All Saints’ came into existence because a small group of laymen were anxious to establish a church in Cheltenham where the services should be of a High Church Tractarian type, different from those usually found in the town. The foundation stone was laid on 27th December 1865, there is however, a mystery surrounding the laying of the foundation stone as despite attempts to locate it, the site is as yet unknown, although if it were laid, as tradition would dictate, in the north east corner, it may well be obscured by the later addition to the building housing the John Wood Room. The church was consecrated on 2nd November 1868 by the Rt. Revd. C. J. Ellicott, Bishop of Gloucester. The Parish of All Saints’, Pittville, Cheltenham, was formed by adjusting the boundaries of two neighbouring parishes.
The building was designed by John Middleton, the architect of a number of churches in Cheltenham and built by Thomas Darby. The style is early French Gothic, executed with typical Victorian flair. It is built of Cleeve Hill stone quarried locally, with Bath stone dressings. The interior is lined with Bath stone with bands of blue Forest Stone. The shape is apsidal and the plan comprises of Chancel, Lady Chapel, Clerestoried Nave of five bays, Transepts and Aisles and a Tower at the south west angle. The Tower was originally built to a height of forty five feet, although it had been intended to build a spire of some two hundred feet in height but this was never undertaken. In 1992 the tower was completed with a gable roof, using a legacy from the Rev. John Wood a former vicar of All Saints’.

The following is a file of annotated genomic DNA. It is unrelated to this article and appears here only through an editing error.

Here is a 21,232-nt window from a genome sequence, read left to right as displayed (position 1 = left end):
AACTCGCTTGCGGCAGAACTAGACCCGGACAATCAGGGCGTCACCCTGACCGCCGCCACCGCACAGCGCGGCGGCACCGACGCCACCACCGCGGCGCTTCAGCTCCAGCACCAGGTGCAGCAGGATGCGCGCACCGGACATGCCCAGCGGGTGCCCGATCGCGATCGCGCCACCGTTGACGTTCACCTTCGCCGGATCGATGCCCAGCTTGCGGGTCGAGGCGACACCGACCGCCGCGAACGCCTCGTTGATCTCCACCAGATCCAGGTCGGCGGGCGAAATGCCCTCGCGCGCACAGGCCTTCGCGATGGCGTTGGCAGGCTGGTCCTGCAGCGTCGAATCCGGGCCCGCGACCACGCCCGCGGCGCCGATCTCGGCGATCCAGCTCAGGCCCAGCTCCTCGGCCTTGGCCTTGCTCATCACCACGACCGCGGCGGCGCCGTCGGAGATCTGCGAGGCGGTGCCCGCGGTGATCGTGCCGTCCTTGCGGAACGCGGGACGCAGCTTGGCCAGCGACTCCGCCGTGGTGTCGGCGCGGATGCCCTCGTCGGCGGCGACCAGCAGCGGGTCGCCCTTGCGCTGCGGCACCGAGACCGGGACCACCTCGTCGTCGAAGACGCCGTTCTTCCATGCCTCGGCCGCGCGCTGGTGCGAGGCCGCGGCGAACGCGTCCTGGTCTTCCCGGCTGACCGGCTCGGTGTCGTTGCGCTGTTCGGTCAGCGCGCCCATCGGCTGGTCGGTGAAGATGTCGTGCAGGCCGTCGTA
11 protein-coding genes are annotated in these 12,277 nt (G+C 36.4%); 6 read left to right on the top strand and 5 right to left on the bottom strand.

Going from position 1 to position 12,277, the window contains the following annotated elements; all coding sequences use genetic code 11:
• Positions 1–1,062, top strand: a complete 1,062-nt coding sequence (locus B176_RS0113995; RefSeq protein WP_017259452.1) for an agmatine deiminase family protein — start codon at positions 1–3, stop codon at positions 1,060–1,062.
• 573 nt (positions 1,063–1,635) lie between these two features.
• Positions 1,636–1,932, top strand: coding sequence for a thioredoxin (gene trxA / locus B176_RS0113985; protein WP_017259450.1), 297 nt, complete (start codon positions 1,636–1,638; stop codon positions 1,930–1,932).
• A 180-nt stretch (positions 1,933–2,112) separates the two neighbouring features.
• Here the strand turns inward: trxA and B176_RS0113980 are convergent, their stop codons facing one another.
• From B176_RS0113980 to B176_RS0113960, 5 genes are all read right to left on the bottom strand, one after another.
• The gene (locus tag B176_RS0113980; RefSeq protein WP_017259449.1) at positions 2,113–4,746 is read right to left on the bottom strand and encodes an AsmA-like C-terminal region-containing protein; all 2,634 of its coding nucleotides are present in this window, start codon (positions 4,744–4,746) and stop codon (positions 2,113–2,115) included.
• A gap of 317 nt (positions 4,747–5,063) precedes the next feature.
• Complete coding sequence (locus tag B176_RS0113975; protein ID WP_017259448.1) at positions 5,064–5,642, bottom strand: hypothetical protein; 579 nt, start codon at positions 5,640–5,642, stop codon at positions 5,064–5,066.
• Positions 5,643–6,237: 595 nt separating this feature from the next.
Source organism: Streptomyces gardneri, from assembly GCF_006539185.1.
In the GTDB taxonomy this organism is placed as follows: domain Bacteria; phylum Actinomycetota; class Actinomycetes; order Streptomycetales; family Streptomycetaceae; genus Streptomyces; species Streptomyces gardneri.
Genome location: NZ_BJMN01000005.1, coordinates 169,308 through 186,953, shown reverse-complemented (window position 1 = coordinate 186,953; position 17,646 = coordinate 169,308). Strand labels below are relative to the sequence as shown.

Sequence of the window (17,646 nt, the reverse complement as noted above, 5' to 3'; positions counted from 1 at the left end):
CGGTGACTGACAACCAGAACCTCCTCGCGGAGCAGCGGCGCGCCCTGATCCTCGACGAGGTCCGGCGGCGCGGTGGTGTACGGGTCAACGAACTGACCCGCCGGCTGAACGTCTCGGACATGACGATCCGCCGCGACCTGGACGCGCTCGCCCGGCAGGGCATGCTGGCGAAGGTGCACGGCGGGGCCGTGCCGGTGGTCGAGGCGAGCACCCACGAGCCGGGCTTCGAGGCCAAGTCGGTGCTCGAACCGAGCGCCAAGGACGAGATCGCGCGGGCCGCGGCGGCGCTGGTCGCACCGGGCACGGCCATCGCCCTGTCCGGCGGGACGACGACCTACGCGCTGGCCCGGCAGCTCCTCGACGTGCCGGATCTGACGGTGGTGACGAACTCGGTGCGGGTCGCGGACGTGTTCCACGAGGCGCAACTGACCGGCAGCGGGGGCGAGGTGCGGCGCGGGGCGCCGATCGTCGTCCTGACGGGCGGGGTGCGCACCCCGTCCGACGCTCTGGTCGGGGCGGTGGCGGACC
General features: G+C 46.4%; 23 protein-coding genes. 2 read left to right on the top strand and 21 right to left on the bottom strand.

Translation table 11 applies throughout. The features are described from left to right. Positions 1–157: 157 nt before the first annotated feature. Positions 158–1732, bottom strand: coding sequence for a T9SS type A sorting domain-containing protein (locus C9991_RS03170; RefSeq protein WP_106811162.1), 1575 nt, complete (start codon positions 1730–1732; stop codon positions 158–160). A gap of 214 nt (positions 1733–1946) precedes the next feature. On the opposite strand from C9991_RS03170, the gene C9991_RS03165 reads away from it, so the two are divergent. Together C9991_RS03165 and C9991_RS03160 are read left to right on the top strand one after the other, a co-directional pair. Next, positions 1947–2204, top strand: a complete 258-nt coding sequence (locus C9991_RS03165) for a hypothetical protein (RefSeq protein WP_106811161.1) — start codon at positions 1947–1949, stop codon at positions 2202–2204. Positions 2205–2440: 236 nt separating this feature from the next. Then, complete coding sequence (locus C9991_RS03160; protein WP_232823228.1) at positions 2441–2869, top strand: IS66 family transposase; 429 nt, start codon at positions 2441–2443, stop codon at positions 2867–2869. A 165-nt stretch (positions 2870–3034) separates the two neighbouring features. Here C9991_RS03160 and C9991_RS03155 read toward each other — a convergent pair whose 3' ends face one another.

The tower contains one tenor bell.
The length of the chancel is forty five feet; the width twenty five. The nave is ninety three feet in length and twenty eight feet wide. The north aisle is seventy feet long and fourteen feet wide whilst the south aisle is made shorter by the tower projecting into it.
Within the church there is much colour and decoration, some of it inspired by the Arts & Crafts movement. Sir Edward Burne-Jones designed the rose window in the south transept. The chancel screen, the font cover, the pulpit and pulpit canopy, the organ cover, the mural at the west end (designed by Sir William Richmond executed by James Eadie Reid) and the wonderful stained glass are all worthy of note.
All Saints’ has always had a strong musical tradition and Adolph Von Holst, the Father of composer Gustav Holst (who was baptised in the church), was the first organist. It was during this time that a large three-manual instrument was erected by William Hill. The organ was completely re-built in the 1950’s by Nicholsons and emerged as a comprehensive four manual instrument.
The Church is a Grade 1 Listed building and like a number of Victorian churches, needs constant maintenance to the fabric in order to keep it in use and keep its stunning appearance.
There is a Calvary War Memorial, unveiled in June 1920, which is situated in the south west corner of the churchyard. This is Grade 2 listed in its own right.